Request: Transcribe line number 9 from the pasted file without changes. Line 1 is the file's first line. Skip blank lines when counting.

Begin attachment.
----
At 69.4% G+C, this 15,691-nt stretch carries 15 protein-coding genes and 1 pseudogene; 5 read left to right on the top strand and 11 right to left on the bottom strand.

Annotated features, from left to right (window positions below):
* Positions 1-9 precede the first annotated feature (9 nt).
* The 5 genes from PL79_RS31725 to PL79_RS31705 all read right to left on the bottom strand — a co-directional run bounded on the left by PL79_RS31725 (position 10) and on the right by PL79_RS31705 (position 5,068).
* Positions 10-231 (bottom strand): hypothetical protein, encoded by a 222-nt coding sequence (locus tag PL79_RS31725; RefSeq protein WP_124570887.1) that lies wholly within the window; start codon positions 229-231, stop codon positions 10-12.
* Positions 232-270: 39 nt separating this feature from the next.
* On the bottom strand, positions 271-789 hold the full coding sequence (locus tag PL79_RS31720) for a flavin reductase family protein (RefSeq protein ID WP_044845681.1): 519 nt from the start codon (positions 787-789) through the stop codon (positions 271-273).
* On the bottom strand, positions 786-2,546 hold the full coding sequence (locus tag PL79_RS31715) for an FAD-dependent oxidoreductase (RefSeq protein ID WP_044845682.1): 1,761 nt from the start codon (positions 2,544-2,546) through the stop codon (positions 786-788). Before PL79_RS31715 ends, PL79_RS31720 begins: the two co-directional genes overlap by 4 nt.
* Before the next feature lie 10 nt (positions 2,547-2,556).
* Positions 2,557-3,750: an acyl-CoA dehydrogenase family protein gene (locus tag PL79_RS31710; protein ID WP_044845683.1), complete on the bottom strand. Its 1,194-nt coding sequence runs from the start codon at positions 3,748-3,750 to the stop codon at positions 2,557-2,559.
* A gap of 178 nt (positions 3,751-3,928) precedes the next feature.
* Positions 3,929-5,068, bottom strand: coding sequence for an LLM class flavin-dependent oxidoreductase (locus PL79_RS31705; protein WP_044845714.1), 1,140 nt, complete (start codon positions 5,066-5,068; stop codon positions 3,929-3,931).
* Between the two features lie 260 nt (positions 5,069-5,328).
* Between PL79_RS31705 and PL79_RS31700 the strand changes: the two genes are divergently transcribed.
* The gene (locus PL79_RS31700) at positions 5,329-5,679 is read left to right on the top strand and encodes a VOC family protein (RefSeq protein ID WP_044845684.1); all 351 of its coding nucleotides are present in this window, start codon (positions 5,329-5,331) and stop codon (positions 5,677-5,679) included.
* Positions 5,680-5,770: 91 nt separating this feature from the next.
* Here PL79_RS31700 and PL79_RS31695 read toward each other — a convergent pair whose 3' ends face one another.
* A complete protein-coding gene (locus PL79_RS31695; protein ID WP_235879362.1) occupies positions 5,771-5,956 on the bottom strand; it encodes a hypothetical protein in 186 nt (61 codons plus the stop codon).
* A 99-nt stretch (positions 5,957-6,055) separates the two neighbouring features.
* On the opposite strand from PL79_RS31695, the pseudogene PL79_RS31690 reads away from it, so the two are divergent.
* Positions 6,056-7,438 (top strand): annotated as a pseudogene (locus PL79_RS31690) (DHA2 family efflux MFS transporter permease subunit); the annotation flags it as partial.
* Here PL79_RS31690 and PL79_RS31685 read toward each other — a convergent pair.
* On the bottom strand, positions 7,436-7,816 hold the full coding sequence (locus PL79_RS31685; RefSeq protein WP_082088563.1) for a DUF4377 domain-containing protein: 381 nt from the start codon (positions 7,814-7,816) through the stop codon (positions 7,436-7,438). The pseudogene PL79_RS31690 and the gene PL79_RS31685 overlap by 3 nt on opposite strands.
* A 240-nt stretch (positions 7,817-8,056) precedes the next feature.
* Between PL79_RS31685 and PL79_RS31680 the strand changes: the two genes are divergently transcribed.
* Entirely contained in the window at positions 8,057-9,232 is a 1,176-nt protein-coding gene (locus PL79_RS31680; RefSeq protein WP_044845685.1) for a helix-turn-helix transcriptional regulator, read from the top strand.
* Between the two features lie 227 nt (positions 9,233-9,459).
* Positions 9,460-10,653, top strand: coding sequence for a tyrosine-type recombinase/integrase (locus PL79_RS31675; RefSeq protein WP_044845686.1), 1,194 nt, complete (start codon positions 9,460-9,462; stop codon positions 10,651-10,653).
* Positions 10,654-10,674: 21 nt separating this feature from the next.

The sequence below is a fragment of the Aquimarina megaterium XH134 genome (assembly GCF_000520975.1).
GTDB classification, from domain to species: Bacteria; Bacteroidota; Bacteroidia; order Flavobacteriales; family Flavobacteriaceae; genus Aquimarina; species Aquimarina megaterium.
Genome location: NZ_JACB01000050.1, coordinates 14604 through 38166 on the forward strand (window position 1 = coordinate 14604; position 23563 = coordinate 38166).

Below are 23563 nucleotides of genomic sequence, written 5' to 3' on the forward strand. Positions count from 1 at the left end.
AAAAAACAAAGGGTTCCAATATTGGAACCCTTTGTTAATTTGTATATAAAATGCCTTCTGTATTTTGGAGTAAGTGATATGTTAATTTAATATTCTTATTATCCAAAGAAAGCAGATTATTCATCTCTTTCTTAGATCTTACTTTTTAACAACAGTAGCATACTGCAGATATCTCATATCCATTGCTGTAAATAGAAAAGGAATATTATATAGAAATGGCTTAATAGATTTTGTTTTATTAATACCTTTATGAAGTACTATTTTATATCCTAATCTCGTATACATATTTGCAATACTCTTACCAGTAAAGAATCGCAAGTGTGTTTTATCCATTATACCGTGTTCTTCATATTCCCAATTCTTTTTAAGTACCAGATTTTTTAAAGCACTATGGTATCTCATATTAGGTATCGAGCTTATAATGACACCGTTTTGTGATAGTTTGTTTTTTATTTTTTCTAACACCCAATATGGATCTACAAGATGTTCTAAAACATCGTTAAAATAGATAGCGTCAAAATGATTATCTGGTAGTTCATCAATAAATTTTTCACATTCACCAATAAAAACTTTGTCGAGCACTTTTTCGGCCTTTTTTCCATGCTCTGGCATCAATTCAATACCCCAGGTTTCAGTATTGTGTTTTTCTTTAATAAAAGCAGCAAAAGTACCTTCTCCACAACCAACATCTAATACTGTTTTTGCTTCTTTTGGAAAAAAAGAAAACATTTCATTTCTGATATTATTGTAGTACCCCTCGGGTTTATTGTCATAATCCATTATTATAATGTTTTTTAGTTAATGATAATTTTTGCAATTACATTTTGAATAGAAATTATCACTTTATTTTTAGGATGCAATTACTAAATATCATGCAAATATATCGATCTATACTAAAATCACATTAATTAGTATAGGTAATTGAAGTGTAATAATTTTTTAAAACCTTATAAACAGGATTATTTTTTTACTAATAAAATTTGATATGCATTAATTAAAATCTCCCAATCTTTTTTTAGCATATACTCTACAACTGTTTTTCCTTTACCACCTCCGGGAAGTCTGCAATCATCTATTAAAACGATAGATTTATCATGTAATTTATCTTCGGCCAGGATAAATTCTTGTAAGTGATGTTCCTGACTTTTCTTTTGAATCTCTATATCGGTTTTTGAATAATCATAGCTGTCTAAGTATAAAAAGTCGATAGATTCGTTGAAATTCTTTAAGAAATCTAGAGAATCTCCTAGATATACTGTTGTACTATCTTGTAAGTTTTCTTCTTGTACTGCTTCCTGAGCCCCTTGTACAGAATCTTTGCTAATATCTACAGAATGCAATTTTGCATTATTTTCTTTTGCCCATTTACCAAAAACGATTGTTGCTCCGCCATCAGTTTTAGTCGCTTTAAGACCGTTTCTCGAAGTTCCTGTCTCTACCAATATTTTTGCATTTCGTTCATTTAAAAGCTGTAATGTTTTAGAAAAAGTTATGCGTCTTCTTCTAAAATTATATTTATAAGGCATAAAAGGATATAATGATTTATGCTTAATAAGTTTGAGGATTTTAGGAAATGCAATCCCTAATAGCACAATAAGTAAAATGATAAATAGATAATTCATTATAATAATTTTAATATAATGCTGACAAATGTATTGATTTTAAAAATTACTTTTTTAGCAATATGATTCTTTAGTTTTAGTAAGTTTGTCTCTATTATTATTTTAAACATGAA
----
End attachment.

* Before the next feature lie 10 nt (positions 2,547-2,556).